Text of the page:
Allergies During the Holiday Season

Allergies During the Holiday Season

Mould & Mildew

Mould spores float in the air like pollen and your exposure to it may increase during the holidays because they love damp evergreens like the wreaths, boughs and trees we bring inside this time of year.

How to control Mould Allergies:

A 2011 study performed by staff at the SUNY Upstate Medical University and published in the Annals of Allergy, Asthma and Immunology found that a Christmas tree could increase the number of mould spores in an apartment by about 6 and a half times1!

Christmas trees and wreaths carry mould spores. If mould affects you, you may consider making the switch to artificial decorations. If you simply can’t do without your Christmas tree then there are other ways to keep mould to a minimum. Hose plants down before bringing them inside to get rid of existing spores.

Artificial decorations can indeed reduce allergy but they too can become damp or grow mould. Ensure your artificial decorations are stored in dry containers and have been packaged correctly.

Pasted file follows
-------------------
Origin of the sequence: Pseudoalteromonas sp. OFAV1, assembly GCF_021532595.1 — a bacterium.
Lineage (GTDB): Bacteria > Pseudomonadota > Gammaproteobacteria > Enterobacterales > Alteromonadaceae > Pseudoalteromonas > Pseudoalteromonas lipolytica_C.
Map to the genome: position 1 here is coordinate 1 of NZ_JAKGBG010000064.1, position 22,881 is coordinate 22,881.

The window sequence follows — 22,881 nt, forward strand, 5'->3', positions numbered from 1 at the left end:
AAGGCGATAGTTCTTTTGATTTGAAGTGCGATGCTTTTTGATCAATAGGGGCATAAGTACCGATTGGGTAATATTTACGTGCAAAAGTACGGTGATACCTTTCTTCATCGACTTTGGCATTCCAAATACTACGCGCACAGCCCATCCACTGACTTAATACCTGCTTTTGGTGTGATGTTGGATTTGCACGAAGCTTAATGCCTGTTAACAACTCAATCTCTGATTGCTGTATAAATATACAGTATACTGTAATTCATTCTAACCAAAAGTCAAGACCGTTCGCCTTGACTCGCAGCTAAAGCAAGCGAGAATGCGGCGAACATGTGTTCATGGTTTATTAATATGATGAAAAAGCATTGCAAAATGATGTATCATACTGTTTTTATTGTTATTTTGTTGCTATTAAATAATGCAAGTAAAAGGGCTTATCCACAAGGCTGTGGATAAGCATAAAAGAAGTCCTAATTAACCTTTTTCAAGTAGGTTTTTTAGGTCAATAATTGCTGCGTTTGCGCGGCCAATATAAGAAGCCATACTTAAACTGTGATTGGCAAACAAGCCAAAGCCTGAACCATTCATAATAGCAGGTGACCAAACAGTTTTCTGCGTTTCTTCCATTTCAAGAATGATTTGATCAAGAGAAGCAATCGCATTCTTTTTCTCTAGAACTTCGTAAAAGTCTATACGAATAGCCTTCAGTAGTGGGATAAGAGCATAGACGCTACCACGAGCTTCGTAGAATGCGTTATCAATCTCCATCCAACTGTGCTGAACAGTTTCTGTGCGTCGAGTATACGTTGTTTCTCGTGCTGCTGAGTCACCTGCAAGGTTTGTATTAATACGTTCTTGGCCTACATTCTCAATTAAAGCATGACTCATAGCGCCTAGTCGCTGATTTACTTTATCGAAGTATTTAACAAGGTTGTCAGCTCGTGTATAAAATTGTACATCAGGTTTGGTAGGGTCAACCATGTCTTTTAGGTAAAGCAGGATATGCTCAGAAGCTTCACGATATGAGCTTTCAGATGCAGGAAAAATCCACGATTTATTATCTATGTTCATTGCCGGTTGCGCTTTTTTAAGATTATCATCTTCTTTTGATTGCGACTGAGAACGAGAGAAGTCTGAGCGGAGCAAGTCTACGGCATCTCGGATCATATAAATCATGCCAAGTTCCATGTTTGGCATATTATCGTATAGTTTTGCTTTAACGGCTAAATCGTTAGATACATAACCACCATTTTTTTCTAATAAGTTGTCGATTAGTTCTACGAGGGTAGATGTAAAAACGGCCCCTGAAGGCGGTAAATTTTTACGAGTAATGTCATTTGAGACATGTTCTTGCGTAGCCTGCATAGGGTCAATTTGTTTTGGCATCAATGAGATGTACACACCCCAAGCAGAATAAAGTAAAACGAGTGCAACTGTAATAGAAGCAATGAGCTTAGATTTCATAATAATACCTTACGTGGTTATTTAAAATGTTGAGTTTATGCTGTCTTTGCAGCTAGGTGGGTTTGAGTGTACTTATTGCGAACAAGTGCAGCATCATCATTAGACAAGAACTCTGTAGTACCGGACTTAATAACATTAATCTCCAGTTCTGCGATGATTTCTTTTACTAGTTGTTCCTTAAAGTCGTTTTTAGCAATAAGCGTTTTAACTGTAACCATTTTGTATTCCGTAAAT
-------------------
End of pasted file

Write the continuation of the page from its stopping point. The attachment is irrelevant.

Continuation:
Air purifiers, dehumidifiers and sprays that target mould can make a difference in tackling the spores that cause your allergic reaction.

Dust mites

These tiny allergens can be even more aggravating around the holidays when the air gets damp and we spend time in hotel rooms or staying with friends and relatives.

How to control Dustmite Allergies:

Dust mites are a well-known allergy and asthma trigger. Keep symptoms in check at home by changing air filters frequently, washing your bedding in hot water at 60 degrees weekly and by buying allergy-resistant encasement covers for pillows and mattress. Dust mites thrive in humidity, so a good way to keep indoor humidity between 30% and 50% is to invest in a dehumidifier.

During the holiday season you often find yourself staying with friends, relatives and in hotels. When travelling it’s a good idea to bring your own pillow with an anti-allergy protective cover. When staying in a hotel you can request a down-free pillow or even bring your own pillow encasements to keep allergic reactions to a minimum.